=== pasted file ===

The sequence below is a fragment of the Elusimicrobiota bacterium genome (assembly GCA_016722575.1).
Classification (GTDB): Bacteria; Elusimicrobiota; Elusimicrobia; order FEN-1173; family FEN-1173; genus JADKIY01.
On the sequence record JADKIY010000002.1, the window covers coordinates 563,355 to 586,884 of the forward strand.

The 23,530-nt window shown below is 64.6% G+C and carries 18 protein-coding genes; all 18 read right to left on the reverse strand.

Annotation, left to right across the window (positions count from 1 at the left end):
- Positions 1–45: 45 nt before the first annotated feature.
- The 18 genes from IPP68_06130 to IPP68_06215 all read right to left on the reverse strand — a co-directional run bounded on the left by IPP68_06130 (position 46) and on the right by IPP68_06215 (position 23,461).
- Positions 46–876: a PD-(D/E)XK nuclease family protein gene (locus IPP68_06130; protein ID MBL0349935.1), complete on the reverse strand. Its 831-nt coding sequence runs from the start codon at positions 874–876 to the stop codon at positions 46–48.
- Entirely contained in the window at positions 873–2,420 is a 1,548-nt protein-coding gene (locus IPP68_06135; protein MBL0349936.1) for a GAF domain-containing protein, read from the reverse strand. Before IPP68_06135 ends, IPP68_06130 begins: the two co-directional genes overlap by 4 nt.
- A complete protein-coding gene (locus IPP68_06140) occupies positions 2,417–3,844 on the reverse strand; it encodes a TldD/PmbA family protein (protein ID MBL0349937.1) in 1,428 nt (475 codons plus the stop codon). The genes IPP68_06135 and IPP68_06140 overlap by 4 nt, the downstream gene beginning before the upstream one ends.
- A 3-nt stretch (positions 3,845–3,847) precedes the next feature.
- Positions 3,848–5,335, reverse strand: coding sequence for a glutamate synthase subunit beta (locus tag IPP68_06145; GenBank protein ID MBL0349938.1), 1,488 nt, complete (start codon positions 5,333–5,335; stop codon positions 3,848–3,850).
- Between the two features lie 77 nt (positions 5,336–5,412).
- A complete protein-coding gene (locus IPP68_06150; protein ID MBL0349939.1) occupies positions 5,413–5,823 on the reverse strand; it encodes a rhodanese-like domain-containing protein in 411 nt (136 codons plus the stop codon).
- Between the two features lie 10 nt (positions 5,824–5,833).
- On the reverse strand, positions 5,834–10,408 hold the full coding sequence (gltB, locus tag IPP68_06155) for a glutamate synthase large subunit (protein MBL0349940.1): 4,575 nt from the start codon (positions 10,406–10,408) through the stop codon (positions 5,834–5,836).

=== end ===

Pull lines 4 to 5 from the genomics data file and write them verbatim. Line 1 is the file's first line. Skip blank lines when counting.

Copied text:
The 23,530-nt window shown below is 64.6% G+C and carries 18 protein-coding genes; all 18 read right to left on the reverse strand.

Annotation, left to right across the window (positions count from 1 at the left end):